Have you ever wondered how Llewellyn comes up with some of its beautiful cover designs? Today, to celebrate the release of The Witchâ€™s Broom by Deborah Blake, Iâ€™m going to explain the process. Since it involves Deborah, it also involves a cute cat. So this post should interest book-lovers and cat-lovers alike!
Here at Llewellyn, a cover starts with what we call the Launch meeting of the book. Attended by the production editor, production manager, art director, cover designer, copywriter, publisher, and sales manager, it is the acquisition editorâ€™s job (thatâ€™s me) to bring the authorâ€™s input to the table. I usually ask authors for their ideas on the final title, subtitle, and cover design of the book, asking them for specific examples of covers they like or donâ€™t like, pictures that are inspiring or close to what theyâ€™re looking for, and so on. Sometimes the authors have lots of great ideas; sometimes just one idea that they are really, really attached to; and sometimes they say â€śyou guys are the professionals, do whatever you think will be best.â€ť I try to have everything at least a couple days before the meeting so I can prepare.
So, in April of last year, we had the Launch meeting for this book. We chose The Witchâ€™s Broom: The Craft, Lore & Magick of BroomsticksÂ as the title and subtitle but got stuck on the cover design. Deborah had requested an illustrated cover, perhaps showing a cat in front of a cottage with a broom leaning against the front door, under a full moon â€“ or something along those lines. At the meeting we determined the book would be a small cute size (5â€ť x 7â€ť) and Â realized that having so many elements on an already small cover, the reader would barely notice the broom, which should be the star of the cover! Plus, this is the first book in a series â€“ next year weâ€™ll have The Witchâ€™s Wand â€“ so we talked about doing a simple cover with an iconic emblem of a broom on it, which could then be swapped out with other magical implements in future books. Am I ever glad we didnâ€™t just stop there!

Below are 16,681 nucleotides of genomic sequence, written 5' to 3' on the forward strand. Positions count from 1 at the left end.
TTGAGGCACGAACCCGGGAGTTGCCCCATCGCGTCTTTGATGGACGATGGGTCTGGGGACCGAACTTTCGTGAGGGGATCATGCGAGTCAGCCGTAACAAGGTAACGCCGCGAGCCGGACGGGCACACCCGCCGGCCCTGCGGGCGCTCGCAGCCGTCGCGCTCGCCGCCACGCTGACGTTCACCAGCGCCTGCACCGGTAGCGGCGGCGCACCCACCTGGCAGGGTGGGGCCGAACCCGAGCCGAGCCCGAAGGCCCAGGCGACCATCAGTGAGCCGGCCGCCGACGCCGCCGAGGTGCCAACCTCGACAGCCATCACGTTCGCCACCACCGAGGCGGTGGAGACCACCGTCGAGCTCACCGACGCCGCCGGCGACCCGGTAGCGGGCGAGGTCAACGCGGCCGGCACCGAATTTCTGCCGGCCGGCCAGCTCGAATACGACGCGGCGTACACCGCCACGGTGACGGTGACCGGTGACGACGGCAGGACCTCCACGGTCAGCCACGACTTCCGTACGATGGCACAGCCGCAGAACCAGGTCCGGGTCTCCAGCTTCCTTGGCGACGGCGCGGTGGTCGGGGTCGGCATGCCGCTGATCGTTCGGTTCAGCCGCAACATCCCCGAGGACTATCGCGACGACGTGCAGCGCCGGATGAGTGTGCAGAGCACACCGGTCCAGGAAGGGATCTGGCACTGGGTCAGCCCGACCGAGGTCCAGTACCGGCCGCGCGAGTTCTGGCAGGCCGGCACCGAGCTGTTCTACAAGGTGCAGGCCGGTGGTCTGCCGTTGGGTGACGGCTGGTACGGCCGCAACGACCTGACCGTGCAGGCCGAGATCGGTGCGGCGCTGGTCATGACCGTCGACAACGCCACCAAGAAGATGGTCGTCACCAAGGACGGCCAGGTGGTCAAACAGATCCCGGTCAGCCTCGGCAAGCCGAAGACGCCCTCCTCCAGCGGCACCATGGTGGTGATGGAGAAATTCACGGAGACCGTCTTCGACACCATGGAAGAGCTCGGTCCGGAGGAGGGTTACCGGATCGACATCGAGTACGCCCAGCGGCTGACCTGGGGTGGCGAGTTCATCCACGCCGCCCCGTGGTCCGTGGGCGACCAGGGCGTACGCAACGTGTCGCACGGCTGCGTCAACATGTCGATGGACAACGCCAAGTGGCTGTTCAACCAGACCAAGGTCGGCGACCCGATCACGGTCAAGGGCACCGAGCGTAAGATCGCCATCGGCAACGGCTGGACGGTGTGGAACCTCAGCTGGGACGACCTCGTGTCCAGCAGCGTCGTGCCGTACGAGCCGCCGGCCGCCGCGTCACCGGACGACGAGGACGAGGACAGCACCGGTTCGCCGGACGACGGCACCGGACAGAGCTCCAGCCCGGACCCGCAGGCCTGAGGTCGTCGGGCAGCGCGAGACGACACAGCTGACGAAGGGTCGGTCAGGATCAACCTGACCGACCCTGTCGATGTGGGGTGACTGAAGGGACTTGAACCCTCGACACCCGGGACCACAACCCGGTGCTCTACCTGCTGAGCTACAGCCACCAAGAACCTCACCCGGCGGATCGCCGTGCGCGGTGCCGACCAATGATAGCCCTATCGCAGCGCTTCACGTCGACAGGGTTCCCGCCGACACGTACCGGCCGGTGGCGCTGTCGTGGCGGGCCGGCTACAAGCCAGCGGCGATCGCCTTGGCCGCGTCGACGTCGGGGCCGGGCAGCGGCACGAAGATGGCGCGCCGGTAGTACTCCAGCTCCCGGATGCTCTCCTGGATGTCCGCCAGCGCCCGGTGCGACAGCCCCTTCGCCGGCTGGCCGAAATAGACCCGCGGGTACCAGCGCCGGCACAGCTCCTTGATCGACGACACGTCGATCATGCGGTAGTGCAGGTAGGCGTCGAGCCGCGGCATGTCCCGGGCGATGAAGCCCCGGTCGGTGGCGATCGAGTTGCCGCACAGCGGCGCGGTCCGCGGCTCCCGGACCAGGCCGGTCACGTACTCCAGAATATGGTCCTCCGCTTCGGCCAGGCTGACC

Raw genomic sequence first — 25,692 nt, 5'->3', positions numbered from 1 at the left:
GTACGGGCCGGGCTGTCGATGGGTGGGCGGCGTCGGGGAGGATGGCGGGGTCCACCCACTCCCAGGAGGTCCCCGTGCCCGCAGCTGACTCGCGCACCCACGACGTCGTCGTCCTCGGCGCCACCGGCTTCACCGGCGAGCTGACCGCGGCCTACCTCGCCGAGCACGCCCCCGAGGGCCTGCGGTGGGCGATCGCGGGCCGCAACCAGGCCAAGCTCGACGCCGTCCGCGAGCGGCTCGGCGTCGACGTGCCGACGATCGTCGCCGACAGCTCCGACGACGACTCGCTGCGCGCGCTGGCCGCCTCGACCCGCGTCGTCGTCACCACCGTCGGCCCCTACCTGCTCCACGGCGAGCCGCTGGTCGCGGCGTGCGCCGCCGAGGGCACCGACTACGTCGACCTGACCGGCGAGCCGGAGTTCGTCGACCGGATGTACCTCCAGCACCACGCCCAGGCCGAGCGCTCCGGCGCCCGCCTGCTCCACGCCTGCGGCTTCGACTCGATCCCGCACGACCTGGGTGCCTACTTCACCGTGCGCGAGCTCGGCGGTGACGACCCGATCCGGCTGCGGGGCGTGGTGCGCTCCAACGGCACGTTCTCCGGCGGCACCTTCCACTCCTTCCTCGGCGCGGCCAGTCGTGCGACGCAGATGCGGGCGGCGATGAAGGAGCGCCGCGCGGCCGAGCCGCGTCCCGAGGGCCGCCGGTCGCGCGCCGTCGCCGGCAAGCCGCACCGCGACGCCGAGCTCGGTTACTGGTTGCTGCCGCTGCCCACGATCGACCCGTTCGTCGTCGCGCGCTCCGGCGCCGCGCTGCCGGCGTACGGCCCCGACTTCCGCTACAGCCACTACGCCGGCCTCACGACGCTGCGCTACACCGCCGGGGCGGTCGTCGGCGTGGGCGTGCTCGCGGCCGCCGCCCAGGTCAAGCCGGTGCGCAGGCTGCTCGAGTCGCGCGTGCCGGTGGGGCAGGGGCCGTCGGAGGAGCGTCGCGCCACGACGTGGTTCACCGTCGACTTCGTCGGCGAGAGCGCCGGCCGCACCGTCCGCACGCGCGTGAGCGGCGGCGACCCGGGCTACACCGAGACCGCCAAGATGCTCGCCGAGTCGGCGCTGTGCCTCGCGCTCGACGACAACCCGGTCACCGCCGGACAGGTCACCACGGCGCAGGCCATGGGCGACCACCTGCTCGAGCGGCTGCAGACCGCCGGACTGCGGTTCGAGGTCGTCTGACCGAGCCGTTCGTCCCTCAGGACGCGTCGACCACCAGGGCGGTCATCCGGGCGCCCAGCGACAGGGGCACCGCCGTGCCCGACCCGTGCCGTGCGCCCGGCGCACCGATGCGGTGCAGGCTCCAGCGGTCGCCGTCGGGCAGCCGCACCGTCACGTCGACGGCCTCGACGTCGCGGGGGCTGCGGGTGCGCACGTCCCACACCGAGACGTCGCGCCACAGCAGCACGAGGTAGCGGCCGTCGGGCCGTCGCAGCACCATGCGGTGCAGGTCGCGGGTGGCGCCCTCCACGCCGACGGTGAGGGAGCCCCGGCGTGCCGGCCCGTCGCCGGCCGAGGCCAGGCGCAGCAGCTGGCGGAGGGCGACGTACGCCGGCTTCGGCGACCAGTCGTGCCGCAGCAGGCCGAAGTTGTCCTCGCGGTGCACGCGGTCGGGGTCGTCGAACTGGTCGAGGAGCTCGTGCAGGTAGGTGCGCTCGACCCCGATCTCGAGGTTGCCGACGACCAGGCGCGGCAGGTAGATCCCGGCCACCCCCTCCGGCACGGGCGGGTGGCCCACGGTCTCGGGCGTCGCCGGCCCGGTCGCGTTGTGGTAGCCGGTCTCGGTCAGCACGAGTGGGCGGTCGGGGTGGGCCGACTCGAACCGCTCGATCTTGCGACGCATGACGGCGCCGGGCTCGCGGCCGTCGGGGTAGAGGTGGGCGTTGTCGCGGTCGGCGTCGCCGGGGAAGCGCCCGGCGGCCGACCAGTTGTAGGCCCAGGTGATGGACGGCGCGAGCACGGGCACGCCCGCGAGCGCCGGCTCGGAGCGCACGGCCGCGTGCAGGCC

As soon as I got back on my computer after the meeting, I started brainstorming and finding adorably retro witchy pictures of brooms and witches. Seriously, go to Pinterest and youâ€™ll find all kinds of vintage posters, postcards, and photographs of witches and their brooms. I immediately started bombarding Deborah and the cover designer with emails.
It wasnâ€™t long before I found a postcard that both Deborah and I fell in love with. It was charming, vintage, had a cat in it (very important!) but most importantly, featured the broom front and center.
Deborah said she loved it with a burning passion. I got several emails to this effect, culminating in one message that read â€śPLEASE PLEASE PLEASE THIS ONE PLEASE.â€ť Chuckle. Have I mentioned that our authors are powerful, passionate beings?
So we reconvened another Launch meeting to decide whether we should go with this retro look for this cover and the rest of the series. While weâ€™d have loved to use that darling illustration, things arenâ€™t quite that simple in the publishing biz. This image can be found all over the internet, and some companies will even sell you a poster of it. But that doesnâ€™t mean that they own the rights to it. In fact, from the best I could determine, the image above was scanned in from a postcard that was postmarked Nov. 1, 1911 â€” meaning that the work should by now be in the public domain. The artistâ€™s name was Ellen Clapsaddle and the publisher of the postcard was International Art Publishing Company. But even though something is in the public domain does not mean a commercial publisher can necessarily use it with impunity. Who owned the postcard, who scanned it in and made it accessible? (Sometimes libraries will charge a fee to reprint scanned images from books, for example, even if they were printed well over 100 years ago, citing property rights rather than intellectual property or copyright. And it’s a huge issue for museums, who want to control reproductions of works held in their collections regardless of when the art was created.)